One could say that identity is in fact a linguistic description, a performative construct formed in and through discourse and its meaning changes according to the changes of the categories of place, time, or circumstance. One should keep in mind that the circumstances in which identity is formed are often very different, culturally and historically specific, so that our identities are often formed under the influence of colonialism, racial and sexual suppression, as well as national conflicts – the political occurrences in the 1990s in former Yugoslavia confirm the accuracy of this bitter conclusion in the worst possible way.
Furthermore, not only do the constellations of identity categories constantly change, but also new, completely different identity categories are formed, so it would be proper to observe the subject as an intersection of mutually associated gender, sex, racial, class, religious and other cultural identifications.
From what has been said so far, it turns out that identity is not a fixed object or an individual’s constant essence, but a performative/discursive construct – the same goes for gender, for instance – gender is not a stable category, but a social creation constituted within discourse and language. In my book Identitet, Tekst, Nacija – Interpretacija crnila makedonske povijesti (Identity, Text, Nation – Interpretation of the Darkness of Macedonian History) I elaborate Ruth Wodak’s thesis that in discourse and through it national identities are formed. The author, in fact, researched into the discursive construction of national identity in various social/linguistic and discursive/analytical forms. In her research, she relied on various theoretical concepts – Benedict Anderson’s imagined community, Pierre Bourdieu’s habitus, Michel Foucault’s concept of discourse. She assumes the concept of discourse in the sense of a social activity of creating meanings through language, that is, that discourse shapes the social activities of creating language through language, or rather that discourse shapes social and political practices while being shaped by them; ‘on the one hand, the situational, institutional and social settings shape and affect discourses, and on the other, discourses influence discursive as well as non-discursive social and political processes and actions (2006, 112).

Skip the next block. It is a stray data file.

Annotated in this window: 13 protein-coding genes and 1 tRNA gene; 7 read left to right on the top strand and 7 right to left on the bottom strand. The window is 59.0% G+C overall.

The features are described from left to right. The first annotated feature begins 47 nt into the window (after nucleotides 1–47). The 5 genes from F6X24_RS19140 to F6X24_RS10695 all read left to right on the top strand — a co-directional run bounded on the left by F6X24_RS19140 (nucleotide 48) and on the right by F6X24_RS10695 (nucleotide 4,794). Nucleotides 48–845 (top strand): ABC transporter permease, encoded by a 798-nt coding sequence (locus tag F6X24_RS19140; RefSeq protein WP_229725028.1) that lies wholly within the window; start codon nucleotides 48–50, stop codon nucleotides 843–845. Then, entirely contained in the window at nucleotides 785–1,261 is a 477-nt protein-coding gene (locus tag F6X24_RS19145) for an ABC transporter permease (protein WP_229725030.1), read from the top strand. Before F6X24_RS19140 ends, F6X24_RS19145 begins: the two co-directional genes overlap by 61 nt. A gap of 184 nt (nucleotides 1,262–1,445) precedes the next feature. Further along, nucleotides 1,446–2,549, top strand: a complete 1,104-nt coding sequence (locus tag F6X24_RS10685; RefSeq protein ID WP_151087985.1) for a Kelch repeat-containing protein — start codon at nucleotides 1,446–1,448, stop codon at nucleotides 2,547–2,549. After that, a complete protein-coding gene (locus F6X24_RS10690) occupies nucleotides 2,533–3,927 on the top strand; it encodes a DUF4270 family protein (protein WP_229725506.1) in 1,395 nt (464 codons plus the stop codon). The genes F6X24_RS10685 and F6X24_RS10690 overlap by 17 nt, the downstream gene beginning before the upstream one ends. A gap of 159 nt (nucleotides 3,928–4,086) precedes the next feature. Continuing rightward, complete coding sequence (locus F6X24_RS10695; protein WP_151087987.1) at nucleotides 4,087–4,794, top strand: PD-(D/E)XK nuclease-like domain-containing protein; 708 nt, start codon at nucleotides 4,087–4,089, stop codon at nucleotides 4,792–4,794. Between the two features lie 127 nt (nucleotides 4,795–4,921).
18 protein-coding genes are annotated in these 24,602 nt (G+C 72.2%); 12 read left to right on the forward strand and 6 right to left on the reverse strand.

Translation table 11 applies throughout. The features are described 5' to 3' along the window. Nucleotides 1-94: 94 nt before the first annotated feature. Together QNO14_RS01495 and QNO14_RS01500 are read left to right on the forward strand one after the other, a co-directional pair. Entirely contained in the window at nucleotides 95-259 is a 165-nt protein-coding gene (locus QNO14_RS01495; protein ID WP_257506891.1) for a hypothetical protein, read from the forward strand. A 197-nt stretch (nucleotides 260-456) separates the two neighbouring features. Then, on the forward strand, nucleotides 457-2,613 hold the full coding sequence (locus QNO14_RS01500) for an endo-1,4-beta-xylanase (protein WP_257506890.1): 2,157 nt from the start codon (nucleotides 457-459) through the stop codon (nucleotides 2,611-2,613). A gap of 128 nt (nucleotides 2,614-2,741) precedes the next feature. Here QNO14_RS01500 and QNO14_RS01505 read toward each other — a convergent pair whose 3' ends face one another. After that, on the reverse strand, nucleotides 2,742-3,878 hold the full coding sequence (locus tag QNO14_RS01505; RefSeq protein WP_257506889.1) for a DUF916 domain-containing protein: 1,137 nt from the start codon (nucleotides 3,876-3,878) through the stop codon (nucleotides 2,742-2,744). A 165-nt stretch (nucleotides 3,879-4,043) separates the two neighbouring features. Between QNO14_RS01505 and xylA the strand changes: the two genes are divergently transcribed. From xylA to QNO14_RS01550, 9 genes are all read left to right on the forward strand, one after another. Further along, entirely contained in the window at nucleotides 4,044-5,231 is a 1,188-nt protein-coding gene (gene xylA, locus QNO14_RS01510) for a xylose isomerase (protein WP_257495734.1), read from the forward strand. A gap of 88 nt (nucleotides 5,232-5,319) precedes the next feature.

If, however, instability, variability, plasticity fundamentally determine the notion of identity, then it is only logical to wonder whether in all periods of their duration the individual/state could be referred to by the same name. This question opens the relation between name and identity!
In this lecture too, On Name and Identity, I shall explore the relation between name and identity, in the sense that through the act of naming a linguistic proceeding is expressed that provides personal, cultural, gender, national and other identities. The very act of naming includes the relation between the one who names/the nominator and the one who is named/ the nominee, but also conveys a relation to kinship, culture and history so that every act of naming involves an ethical/political relation as well (2). One might also say that the act creating the subject is not birth, but naming. And since the act of naming is founded in a particular context and a particular time, it may materialize somewhat differently too!

AuthorZlatko Kramarić
2018-08-21T17:22:52+00:00 December 21st, 2010|Categories: Literature, Essays, Blesok no. 75|0 Comments